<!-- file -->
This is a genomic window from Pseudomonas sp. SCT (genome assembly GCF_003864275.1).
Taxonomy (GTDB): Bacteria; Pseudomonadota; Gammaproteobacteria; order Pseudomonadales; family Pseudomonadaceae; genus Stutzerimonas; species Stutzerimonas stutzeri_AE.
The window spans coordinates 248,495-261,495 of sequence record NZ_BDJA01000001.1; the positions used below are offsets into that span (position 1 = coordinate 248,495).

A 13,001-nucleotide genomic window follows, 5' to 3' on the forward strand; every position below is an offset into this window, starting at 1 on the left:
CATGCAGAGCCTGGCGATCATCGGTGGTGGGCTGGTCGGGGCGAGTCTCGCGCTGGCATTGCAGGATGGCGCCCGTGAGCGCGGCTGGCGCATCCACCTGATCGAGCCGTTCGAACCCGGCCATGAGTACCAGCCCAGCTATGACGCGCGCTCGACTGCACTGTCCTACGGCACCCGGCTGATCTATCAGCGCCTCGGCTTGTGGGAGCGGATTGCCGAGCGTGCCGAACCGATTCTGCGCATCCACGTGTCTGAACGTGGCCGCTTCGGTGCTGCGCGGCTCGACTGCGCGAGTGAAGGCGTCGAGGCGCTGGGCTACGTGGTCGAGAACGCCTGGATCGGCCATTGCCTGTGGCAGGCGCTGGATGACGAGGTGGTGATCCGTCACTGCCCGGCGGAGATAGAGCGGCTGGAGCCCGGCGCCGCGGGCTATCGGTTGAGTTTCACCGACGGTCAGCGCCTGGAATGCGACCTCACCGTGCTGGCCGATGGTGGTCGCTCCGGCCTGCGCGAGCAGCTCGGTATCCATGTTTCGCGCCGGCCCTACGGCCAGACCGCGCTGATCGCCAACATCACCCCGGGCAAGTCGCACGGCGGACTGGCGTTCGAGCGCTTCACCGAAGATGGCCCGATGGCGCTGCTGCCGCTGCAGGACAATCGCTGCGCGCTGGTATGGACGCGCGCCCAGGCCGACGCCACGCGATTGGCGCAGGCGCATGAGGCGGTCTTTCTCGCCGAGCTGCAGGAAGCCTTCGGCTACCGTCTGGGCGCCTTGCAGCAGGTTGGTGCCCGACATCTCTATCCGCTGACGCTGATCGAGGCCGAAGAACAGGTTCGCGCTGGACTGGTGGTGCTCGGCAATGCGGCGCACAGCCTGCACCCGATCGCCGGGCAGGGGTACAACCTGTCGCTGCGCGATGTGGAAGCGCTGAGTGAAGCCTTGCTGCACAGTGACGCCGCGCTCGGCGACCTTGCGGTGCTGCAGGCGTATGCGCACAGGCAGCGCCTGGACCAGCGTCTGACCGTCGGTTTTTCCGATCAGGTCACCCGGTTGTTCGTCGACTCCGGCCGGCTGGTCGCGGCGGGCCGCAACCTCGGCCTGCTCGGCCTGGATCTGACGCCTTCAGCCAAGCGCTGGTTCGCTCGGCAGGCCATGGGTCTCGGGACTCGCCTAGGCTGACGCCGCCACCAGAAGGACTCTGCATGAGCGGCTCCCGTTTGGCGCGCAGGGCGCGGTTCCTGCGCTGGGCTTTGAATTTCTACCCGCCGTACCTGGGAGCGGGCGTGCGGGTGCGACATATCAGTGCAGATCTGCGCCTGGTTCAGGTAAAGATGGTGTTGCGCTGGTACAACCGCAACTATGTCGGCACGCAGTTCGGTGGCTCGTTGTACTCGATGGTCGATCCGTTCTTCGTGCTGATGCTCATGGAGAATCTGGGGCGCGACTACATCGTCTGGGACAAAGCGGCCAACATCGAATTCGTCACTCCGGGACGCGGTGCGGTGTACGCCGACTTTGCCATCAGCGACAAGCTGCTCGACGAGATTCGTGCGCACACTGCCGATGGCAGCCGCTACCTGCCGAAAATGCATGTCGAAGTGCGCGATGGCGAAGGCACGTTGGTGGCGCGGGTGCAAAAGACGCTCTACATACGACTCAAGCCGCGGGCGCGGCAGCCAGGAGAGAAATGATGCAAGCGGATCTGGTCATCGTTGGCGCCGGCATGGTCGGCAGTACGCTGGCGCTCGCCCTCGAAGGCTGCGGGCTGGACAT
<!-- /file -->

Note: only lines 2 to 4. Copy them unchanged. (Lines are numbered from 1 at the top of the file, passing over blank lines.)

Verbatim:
Taxonomy (GTDB): Bacteria; Pseudomonadota; Gammaproteobacteria; order Pseudomonadales; family Pseudomonadaceae; genus Stutzerimonas; species Stutzerimonas stutzeri_AE.
The window spans coordinates 248,495-261,495 of sequence record NZ_BDJA01000001.1; the positions used below are offsets into that span (position 1 = coordinate 248,495).

A 13,001-nucleotide genomic window follows, 5' to 3' on the forward strand; every position below is an offset into this window, starting at 1 on the left: